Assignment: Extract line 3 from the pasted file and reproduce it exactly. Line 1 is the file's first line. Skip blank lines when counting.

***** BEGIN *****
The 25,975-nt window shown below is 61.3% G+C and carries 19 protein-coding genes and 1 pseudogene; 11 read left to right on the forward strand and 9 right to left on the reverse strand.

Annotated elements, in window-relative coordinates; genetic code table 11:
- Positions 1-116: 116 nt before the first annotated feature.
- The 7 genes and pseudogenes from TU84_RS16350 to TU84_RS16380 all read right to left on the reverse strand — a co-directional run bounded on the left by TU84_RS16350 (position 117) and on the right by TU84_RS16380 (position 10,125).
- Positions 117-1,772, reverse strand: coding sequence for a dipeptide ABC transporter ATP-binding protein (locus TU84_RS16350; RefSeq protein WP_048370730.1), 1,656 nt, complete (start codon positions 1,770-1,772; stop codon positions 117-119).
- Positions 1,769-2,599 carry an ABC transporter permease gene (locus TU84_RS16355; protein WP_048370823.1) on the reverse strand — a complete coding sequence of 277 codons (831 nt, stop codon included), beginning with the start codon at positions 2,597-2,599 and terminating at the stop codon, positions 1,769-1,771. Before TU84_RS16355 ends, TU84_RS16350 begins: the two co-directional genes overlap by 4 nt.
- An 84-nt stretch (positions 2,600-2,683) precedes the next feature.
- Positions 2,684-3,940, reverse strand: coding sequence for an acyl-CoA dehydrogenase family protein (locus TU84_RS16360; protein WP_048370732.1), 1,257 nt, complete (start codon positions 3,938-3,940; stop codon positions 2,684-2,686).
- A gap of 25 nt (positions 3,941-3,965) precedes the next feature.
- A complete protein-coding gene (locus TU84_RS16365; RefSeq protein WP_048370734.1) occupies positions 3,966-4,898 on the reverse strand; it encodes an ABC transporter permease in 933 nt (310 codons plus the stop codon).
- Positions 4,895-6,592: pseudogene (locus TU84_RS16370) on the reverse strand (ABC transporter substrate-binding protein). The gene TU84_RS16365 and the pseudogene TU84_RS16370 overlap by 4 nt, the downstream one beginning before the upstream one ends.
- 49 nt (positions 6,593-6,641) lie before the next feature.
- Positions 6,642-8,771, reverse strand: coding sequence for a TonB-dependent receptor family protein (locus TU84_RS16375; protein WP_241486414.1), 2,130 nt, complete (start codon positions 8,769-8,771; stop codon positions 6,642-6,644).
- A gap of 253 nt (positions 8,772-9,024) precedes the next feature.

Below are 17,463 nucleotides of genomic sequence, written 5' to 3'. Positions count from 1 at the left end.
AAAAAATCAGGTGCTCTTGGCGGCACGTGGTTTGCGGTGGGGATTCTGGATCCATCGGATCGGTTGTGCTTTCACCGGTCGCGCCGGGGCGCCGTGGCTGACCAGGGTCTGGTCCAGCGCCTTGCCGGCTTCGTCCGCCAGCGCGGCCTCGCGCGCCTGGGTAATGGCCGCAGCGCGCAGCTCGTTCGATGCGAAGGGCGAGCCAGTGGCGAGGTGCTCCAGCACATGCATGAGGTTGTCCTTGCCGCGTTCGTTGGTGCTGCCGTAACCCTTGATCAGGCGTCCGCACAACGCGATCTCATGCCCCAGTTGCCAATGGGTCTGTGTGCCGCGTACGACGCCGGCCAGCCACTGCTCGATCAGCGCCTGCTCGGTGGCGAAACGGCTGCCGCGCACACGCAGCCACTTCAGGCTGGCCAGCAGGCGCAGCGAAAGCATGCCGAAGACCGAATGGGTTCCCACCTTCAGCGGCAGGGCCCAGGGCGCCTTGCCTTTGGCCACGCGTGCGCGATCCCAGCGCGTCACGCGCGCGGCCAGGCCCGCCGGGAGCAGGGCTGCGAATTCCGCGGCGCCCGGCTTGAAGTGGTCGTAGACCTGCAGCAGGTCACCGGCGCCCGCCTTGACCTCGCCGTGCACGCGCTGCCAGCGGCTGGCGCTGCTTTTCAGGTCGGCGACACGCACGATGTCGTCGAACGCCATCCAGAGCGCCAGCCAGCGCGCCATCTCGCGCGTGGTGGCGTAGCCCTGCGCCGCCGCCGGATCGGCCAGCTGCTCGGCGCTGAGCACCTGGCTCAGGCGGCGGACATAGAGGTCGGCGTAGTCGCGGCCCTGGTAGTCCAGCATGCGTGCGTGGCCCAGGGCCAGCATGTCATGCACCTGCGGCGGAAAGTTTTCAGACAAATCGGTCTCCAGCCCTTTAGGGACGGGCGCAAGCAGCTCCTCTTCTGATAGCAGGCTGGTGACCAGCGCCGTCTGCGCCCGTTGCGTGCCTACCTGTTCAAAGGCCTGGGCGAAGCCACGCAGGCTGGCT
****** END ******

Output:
- Positions 1-116: 116 nt before the first annotated feature.